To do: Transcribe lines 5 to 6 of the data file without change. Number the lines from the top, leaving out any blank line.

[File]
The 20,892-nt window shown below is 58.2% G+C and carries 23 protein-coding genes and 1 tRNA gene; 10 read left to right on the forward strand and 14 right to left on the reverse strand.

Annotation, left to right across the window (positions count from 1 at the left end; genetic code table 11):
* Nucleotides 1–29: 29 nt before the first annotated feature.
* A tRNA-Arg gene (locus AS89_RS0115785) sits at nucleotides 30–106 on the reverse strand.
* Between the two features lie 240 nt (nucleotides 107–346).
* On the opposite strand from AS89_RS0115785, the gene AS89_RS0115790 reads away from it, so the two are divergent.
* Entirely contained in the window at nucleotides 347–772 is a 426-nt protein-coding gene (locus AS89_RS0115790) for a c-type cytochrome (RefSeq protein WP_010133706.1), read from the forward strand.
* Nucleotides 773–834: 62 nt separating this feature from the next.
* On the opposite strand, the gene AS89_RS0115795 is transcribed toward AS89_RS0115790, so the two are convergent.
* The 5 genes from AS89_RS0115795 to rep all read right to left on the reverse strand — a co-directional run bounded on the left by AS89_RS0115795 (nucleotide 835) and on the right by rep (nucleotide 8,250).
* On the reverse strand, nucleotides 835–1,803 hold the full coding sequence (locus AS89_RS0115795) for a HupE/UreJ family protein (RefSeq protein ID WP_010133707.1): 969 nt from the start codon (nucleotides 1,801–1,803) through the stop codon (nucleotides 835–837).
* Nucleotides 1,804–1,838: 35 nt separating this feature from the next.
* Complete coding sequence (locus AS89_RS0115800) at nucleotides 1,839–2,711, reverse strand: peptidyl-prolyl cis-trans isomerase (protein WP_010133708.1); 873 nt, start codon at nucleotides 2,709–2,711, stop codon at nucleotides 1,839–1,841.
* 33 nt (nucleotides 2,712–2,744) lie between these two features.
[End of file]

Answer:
* Between the two features lie 240 nt (nucleotides 107–346).
* On the opposite strand from AS89_RS0115785, the gene AS89_RS0115790 reads away from it, so the two are divergent.